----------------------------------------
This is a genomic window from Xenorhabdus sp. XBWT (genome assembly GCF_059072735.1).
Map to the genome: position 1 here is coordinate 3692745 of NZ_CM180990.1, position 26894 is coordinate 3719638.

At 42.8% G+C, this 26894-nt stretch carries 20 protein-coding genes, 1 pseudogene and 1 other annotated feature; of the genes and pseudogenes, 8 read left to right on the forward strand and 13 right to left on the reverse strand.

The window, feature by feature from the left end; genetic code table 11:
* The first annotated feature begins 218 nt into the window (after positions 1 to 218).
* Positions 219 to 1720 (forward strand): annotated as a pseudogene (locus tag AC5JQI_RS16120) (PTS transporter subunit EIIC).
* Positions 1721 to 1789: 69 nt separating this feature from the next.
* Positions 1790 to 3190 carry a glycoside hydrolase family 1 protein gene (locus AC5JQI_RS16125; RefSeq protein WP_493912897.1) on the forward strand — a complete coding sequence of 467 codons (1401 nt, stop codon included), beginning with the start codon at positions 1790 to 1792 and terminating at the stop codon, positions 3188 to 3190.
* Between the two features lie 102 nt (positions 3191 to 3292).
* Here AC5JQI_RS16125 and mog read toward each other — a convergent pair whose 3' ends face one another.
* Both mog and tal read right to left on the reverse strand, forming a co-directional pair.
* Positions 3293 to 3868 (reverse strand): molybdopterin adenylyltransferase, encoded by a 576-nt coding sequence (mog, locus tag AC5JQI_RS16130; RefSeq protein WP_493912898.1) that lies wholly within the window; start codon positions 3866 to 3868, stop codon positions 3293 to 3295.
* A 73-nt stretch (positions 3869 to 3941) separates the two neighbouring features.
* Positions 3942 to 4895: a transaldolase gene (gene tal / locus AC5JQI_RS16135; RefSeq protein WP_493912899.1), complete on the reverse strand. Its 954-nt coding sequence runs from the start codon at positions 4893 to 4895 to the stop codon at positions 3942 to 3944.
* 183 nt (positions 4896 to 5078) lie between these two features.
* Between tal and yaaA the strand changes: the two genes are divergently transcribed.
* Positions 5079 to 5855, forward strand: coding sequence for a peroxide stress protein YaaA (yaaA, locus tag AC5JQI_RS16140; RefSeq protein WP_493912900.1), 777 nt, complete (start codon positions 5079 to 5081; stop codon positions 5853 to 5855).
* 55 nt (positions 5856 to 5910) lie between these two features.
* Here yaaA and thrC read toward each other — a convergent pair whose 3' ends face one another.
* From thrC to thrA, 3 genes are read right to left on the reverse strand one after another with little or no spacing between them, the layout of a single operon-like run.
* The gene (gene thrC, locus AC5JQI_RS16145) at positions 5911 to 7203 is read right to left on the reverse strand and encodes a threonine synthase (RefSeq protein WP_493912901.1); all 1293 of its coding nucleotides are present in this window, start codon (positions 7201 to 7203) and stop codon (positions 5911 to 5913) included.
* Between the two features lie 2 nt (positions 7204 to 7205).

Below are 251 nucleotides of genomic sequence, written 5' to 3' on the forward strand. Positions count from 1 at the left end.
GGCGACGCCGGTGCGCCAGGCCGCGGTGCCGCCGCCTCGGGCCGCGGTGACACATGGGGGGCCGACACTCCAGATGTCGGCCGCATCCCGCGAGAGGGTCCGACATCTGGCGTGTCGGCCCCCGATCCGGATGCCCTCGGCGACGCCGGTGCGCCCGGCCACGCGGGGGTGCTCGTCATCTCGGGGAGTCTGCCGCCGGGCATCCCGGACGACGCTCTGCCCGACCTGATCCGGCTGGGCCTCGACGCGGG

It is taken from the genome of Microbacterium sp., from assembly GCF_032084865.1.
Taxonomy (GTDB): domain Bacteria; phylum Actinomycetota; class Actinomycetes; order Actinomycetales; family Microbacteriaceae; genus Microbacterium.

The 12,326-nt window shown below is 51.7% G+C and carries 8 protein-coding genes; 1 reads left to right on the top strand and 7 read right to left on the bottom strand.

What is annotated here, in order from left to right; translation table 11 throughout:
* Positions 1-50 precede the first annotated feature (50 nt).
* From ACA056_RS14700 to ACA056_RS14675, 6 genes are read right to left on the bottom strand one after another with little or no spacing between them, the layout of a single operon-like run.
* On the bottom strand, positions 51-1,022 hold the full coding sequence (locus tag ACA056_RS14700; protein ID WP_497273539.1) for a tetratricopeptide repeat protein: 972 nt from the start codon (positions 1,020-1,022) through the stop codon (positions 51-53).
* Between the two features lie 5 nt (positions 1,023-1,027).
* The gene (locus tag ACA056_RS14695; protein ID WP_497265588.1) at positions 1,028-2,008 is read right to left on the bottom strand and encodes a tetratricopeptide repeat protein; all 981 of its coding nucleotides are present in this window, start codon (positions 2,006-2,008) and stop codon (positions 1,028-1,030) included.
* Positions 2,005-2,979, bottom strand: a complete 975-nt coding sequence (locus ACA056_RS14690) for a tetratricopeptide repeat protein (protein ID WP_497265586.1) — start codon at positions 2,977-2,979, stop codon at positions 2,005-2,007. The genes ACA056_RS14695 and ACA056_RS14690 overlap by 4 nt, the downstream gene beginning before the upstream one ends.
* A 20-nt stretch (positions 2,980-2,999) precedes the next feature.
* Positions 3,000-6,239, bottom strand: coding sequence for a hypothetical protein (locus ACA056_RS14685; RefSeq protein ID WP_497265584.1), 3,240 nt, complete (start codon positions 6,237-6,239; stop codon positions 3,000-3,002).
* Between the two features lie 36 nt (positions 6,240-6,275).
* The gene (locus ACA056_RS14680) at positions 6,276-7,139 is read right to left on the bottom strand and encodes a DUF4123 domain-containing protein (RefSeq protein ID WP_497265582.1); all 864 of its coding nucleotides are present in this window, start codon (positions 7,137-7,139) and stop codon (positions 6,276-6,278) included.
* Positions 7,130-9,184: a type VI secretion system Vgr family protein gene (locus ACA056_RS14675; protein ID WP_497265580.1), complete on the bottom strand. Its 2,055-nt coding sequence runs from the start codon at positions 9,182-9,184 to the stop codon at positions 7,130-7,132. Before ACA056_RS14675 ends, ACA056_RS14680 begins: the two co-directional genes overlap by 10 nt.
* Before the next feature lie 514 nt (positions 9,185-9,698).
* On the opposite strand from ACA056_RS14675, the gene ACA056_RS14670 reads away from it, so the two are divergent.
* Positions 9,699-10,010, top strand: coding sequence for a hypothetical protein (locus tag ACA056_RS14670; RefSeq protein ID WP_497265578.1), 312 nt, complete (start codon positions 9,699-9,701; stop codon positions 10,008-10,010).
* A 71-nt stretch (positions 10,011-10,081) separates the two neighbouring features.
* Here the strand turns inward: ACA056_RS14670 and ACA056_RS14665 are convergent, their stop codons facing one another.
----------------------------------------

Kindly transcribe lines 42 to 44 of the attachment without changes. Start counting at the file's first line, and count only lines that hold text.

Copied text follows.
* Positions 9,699-10,010, top strand: coding sequence for a hypothetical protein (locus tag ACA056_RS14670; RefSeq protein ID WP_497265578.1), 312 nt, complete (start codon positions 9,699-9,701; stop codon positions 10,008-10,010).
* A 71-nt stretch (positions 10,011-10,081) separates the two neighbouring features.
* Here the strand turns inward: ACA056_RS14670 and ACA056_RS14665 are convergent, their stop codons facing one another.